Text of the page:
Semiconductor lasers have clear advantages over other laser types in terms of compactness and conversion efficiency (up to 75%). They present high reliability and good radiation hardness for most space applications. They can be fabricated with emission wavelengths ranging from Ultra-Violet up to Far-Infrared, and those with appropriate design can be tuned over several tenths of nanometers. Broad Area lasers can achieve more than 20 W CW, but they suffer from a poor beam quality. Tapered semiconductor lasers [7], [8], also known as flared unstable cavity lasers, have demonstrated both high power and good beam quality at different wavelengths. These devices consist of a ridge waveguide (RW) section and a tapered section. The single spatial mode of the RW section is launched into the tapered section where it is amplified while keeping its single mode profile. Improved epitaxial structures, together with the use of long cavity designs have led to single-emitter tapered lasers providing more than 10 W with a low beam propagation ratio M2 at 980 nm [8] and 1060 nm [7]. The spectral properties of tapered lasers are similar to those of BA lasers, with multiple modes and broad and unstable emission spectra, but they can be enhanced by the use of a Distributed Bragg Reflector (DBR) to select a single longitudinal mode [8]. The integrated Master Oscillator Power Amplifier (MOPA) architecture, consisting of either a Distributed Feedback (DFB) or a DBR laser as oscillator and a tapered semiconductor amplifier, present advantages for those lidar applications requiring good spectral properties. Integrated DBR MOPAs have demonstrated up to 12 W in CW operation and 42 W in pulsed operation at 1064 nm [9]. DFB-based MOPAs are commercially available at different wavelengths, and have reached 1.6 W in CW operation and 2.7 W in pulsed operation at eye-safe wavelengths, around 1500 nm [10].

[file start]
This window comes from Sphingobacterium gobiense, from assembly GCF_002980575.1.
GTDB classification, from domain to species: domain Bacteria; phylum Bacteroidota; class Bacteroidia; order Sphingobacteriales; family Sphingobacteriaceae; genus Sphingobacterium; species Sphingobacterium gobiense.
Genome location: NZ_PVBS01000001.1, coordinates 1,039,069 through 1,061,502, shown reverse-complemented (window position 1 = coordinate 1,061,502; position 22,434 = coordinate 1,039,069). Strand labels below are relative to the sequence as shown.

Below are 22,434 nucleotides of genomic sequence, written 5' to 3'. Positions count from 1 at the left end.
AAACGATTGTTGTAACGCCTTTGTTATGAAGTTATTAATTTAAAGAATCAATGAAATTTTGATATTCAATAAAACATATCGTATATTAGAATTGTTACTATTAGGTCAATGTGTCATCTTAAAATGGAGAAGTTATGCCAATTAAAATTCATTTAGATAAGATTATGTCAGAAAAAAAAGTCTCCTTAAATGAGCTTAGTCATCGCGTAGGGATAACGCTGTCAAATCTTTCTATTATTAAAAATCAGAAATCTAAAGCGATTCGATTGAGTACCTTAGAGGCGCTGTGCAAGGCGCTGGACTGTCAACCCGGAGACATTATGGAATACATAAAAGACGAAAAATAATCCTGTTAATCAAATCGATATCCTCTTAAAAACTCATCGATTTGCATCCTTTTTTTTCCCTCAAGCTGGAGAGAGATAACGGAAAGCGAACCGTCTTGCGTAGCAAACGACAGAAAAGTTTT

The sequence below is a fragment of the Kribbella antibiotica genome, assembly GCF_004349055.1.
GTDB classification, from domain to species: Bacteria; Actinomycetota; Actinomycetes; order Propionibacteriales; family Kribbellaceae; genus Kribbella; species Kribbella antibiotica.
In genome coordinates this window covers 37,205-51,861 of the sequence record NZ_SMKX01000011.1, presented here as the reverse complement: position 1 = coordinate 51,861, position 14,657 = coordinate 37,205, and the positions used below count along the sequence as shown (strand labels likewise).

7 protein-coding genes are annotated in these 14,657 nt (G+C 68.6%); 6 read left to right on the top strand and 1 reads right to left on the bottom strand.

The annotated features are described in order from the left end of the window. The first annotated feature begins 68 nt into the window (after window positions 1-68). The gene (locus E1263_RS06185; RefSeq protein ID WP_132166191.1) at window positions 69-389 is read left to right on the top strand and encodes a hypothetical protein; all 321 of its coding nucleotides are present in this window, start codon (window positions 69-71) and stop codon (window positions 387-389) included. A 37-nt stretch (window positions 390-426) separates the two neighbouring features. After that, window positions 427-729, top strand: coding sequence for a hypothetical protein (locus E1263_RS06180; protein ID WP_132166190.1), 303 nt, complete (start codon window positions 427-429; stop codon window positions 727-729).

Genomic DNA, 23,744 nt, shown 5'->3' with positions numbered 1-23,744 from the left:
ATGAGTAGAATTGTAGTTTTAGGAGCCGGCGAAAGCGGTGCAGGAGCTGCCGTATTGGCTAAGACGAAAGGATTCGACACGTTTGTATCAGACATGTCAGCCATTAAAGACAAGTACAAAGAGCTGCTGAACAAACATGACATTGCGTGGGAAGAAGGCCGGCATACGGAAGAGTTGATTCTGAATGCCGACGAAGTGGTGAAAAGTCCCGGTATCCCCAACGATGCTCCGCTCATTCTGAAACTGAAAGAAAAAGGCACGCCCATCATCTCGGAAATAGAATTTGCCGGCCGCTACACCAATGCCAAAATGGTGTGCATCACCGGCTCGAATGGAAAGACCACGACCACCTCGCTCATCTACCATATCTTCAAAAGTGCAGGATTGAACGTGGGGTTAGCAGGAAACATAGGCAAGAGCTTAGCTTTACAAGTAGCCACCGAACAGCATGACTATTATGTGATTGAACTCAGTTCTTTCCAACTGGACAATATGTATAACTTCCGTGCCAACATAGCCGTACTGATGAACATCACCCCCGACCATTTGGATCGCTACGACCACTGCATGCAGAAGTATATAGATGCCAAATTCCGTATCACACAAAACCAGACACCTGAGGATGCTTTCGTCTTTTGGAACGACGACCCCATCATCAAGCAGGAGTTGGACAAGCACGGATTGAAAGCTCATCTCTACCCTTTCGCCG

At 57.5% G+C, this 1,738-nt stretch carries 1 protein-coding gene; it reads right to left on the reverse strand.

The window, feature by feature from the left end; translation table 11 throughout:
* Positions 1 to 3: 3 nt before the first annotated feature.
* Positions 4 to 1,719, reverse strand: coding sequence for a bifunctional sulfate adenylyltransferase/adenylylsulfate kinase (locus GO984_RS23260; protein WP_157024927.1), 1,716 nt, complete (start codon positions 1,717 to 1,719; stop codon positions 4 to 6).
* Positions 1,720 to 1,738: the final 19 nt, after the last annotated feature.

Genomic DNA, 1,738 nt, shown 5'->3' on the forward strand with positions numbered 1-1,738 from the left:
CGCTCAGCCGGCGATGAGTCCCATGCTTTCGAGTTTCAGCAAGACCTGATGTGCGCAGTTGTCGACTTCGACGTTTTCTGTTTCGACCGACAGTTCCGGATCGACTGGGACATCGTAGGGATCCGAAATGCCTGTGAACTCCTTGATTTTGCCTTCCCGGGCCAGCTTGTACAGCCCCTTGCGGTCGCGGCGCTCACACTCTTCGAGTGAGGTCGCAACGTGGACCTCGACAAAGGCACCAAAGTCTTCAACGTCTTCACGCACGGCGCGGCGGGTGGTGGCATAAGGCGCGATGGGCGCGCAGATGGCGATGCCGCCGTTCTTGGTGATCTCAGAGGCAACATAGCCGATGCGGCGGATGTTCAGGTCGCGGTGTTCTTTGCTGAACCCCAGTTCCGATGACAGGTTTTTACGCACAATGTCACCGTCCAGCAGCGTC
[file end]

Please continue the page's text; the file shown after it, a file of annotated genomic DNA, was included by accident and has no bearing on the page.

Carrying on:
Most of lidar systems are based in high peak power pulses with a low repetition rate, but the maximum peak power of semiconductor lasers is quite limited in comparison with solid state or fiber lasers. Intensity modulated CW (IM-CW) lidar systems are more appropriate to take advantage of the modulation properties of these devices. Random-modulation CW (RM-CW) lidar [11] is capable of obtaining range gated back-scattering information as obtained from pulsed techniques.